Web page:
The burden of musculoskeletal disorders on society is substantial, requiring effective management especially in an occupational context. Occupational health guidelines recommend addressing potentially detrimental psychosocial factors in the management of workers sick-listed with musculoskeletal disorders, yet the specific influence on absence from occupational and clinical psychosocial risk factors (termed 'blue' and 'yellow' flags) remains under-explored.
A four-year study was carried out in two phases: (1) a workforce survey of a large multi-site company in the UK, (2) a controlled trial of an occupational guidelines-based intervention protocol for workers with musculoskeletal disorders, focusing on obstacles to recovery/return-to-work.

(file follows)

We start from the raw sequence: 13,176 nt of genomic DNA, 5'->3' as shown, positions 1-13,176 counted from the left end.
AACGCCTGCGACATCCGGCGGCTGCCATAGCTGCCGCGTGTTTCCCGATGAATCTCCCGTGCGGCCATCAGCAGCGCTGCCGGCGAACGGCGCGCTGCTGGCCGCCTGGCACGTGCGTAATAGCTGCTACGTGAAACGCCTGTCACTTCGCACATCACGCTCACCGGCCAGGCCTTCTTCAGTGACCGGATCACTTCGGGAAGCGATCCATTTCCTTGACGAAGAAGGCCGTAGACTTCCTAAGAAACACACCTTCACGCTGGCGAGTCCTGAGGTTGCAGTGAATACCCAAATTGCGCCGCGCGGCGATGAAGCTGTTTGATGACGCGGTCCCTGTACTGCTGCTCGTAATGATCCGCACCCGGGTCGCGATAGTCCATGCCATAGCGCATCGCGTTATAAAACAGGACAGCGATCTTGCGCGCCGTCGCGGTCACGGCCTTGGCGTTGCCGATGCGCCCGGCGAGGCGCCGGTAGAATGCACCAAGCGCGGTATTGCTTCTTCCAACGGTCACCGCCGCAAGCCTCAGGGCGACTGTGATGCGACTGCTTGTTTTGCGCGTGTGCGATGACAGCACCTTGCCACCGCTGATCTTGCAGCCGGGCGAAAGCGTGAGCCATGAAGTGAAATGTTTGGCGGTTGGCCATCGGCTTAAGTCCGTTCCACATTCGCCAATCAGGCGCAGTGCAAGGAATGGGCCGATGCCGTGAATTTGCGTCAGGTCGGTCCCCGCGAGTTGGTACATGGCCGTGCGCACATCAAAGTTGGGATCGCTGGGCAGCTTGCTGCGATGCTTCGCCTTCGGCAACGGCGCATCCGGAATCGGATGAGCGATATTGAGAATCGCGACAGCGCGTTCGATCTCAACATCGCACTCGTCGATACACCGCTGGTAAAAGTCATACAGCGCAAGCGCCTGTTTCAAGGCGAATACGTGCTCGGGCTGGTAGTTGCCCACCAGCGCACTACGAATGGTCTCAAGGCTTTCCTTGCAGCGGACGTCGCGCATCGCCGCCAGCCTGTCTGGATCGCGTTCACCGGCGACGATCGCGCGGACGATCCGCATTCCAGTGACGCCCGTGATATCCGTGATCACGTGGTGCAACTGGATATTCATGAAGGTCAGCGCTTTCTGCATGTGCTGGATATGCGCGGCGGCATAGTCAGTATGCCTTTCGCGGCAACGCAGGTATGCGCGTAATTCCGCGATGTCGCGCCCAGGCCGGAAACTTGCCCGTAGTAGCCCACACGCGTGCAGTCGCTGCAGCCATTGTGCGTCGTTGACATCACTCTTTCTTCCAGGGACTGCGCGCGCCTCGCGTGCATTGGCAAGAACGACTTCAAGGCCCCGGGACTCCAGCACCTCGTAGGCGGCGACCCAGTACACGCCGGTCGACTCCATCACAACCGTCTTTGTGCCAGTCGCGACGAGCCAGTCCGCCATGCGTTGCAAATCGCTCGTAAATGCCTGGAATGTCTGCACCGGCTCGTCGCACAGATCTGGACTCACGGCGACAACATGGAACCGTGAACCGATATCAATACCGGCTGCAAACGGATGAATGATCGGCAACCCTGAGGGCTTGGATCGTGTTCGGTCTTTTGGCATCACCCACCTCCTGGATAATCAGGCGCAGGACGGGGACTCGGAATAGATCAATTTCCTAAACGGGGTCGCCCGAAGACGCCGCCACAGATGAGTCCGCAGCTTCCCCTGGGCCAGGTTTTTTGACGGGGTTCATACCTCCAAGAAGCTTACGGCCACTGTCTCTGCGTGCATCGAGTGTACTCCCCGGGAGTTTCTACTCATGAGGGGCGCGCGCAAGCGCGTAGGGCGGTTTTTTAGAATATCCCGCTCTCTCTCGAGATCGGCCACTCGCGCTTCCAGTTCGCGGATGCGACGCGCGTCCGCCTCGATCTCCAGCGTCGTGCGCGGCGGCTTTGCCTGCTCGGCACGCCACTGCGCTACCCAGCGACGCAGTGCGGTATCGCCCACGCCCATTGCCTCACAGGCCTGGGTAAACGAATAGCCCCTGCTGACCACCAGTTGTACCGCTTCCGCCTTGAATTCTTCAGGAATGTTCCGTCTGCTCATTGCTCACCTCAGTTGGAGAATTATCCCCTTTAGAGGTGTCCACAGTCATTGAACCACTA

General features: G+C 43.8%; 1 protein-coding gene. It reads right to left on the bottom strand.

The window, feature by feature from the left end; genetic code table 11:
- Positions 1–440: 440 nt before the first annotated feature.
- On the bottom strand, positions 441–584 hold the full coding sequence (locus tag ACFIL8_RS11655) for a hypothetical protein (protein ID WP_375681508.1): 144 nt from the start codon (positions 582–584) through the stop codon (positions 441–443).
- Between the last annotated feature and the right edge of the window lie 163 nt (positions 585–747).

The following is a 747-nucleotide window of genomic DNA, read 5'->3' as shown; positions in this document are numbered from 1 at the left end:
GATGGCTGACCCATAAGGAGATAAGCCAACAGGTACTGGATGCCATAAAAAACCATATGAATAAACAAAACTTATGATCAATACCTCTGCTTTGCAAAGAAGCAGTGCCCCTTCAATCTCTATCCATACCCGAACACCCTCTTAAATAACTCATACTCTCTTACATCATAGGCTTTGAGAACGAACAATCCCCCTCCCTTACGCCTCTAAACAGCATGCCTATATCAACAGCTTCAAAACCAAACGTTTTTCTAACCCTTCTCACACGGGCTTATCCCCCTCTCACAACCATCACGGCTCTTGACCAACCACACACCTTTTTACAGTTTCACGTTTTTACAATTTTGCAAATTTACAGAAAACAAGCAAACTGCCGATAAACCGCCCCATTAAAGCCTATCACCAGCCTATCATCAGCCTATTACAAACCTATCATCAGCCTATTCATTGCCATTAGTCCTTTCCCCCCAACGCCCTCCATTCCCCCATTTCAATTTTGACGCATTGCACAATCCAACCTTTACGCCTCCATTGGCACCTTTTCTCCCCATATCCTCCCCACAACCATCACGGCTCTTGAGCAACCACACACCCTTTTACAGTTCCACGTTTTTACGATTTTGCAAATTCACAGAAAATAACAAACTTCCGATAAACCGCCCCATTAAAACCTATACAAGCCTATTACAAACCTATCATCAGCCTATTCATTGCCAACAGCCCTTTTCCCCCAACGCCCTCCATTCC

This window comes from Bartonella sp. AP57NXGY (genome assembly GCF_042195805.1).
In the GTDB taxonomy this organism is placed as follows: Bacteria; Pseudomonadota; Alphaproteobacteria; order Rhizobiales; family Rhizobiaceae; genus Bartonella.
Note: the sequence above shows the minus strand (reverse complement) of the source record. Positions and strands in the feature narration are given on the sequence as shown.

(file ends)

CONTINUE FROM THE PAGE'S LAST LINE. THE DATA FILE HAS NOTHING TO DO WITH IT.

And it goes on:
The results confirmed a general association between the psychosocial work environment and musculoskeletal disorders. Prospectively, psychosocial risk factors predicted the likelihood of future absence, but not its duration; routine psychosocial screening to predict return-to-work time may have limited value. Implementation of an early proactive occupational health protocol (psychosocial intervention and a supportive network with all players onside) was a successful strategy for reducing absence due to musculoskeletal disorders, for both return-to-work time and future workloss. The effect was observed at both the site level and the individual level. Organisational obstacles (black flags) were identified, which compromised the experimental intervention. It remains to be determined which, if any, specific components of the intervention package might be most effective.
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